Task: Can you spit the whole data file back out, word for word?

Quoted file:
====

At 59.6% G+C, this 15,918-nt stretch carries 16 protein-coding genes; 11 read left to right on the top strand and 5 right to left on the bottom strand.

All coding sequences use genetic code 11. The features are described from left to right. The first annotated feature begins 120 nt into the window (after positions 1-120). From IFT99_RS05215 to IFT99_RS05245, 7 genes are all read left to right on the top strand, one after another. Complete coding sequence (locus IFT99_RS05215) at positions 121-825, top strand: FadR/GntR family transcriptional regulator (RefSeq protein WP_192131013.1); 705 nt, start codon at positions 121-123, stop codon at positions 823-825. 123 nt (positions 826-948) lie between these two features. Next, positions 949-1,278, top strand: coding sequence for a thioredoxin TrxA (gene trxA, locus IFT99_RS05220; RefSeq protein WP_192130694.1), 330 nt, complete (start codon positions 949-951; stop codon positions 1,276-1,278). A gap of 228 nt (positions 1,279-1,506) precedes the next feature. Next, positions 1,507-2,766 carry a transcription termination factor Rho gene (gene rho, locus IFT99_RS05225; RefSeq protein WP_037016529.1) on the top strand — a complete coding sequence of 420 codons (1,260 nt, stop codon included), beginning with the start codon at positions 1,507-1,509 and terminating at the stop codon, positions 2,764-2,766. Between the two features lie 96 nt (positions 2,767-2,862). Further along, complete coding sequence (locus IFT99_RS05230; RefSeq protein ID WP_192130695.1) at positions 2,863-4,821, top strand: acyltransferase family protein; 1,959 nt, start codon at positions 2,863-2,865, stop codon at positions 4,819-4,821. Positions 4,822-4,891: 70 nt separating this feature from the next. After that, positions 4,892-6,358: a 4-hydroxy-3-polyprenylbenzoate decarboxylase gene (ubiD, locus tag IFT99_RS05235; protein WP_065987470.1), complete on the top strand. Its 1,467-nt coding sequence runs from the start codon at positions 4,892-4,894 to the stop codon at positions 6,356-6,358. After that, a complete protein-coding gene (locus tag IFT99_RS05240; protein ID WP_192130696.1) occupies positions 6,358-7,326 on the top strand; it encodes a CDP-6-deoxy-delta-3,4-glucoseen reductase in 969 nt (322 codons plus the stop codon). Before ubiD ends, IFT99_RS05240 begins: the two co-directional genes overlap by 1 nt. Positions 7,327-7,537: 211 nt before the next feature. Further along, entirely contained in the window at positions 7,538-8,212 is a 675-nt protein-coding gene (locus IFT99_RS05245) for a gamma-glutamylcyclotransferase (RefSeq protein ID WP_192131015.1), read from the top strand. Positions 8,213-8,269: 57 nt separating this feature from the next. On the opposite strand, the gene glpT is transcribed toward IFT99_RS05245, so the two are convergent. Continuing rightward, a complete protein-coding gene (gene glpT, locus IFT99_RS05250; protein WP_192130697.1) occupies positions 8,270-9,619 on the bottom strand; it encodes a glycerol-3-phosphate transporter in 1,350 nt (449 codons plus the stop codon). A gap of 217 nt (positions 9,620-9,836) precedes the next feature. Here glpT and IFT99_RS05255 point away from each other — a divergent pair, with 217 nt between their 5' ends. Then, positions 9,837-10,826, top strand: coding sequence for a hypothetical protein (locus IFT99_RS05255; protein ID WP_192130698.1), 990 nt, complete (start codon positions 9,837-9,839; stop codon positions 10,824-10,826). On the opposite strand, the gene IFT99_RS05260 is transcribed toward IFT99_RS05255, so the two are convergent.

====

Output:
At 59.6% G+C, this 15,918-nt stretch carries 16 protein-coding genes; 11 read left to right on the top strand and 5 right to left on the bottom strand.

All coding sequences use genetic code 11. The features are described from left to right. The first annotated feature begins 120 nt into the window (after positions 1-120). From IFT99_RS05215 to IFT99_RS05245, 7 genes are all read left to right on the top strand, one after another. Complete coding sequence (locus IFT99_RS05215) at positions 121-825, top strand: FadR/GntR family transcriptional regulator (RefSeq protein WP_192131013.1); 705 nt, start codon at positions 121-123, stop codon at positions 823-825. 123 nt (positions 826-948) lie between these two features. Next, positions 949-1,278, top strand: coding sequence for a thioredoxin TrxA (gene trxA, locus IFT99_RS05220; RefSeq protein WP_192130694.1), 330 nt, complete (start codon positions 949-951; stop codon positions 1,276-1,278). A gap of 228 nt (positions 1,279-1,506) precedes the next feature. Next, positions 1,507-2,766 carry a transcription termination factor Rho gene (gene rho, locus IFT99_RS05225; RefSeq protein WP_037016529.1) on the top strand — a complete coding sequence of 420 codons (1,260 nt, stop codon included), beginning with the start codon at positions 1,507-1,509 and terminating at the stop codon, positions 2,764-2,766. Between the two features lie 96 nt (positions 2,767-2,862). Further along, complete coding sequence (locus IFT99_RS05230; RefSeq protein ID WP_192130695.1) at positions 2,863-4,821, top strand: acyltransferase family protein; 1,959 nt, start codon at positions 2,863-2,865, stop codon at positions 4,819-4,821. Positions 4,822-4,891: 70 nt separating this feature from the next. After that, positions 4,892-6,358: a 4-hydroxy-3-polyprenylbenzoate decarboxylase gene (ubiD, locus tag IFT99_RS05235; protein WP_065987470.1), complete on the top strand. Its 1,467-nt coding sequence runs from the start codon at positions 4,892-4,894 to the stop codon at positions 6,356-6,358. After that, a complete protein-coding gene (locus tag IFT99_RS05240; protein ID WP_192130696.1) occupies positions 6,358-7,326 on the top strand; it encodes a CDP-6-deoxy-delta-3,4-glucoseen reductase in 969 nt (322 codons plus the stop codon). Before ubiD ends, IFT99_RS05240 begins: the two co-directional genes overlap by 1 nt. Positions 7,327-7,537: 211 nt before the next feature. Further along, entirely contained in the window at positions 7,538-8,212 is a 675-nt protein-coding gene (locus IFT99_RS05245) for a gamma-glutamylcyclotransferase (RefSeq protein ID WP_192131015.1), read from the top strand. Positions 8,213-8,269: 57 nt separating this feature from the next. On the opposite strand, the gene glpT is transcribed toward IFT99_RS05245, so the two are convergent. Continuing rightward, a complete protein-coding gene (gene glpT, locus IFT99_RS05250; protein WP_192130697.1) occupies positions 8,270-9,619 on the bottom strand; it encodes a glycerol-3-phosphate transporter in 1,350 nt (449 codons plus the stop codon). A gap of 217 nt (positions 9,620-9,836) precedes the next feature. Here glpT and IFT99_RS05255 point away from each other — a divergent pair, with 217 nt between their 5' ends. Then, positions 9,837-10,826, top strand: coding sequence for a hypothetical protein (locus IFT99_RS05255; protein ID WP_192130698.1), 990 nt, complete (start codon positions 9,837-9,839; stop codon positions 10,824-10,826). On the opposite strand, the gene IFT99_RS05260 is transcribed toward IFT99_RS05255, so the two are convergent.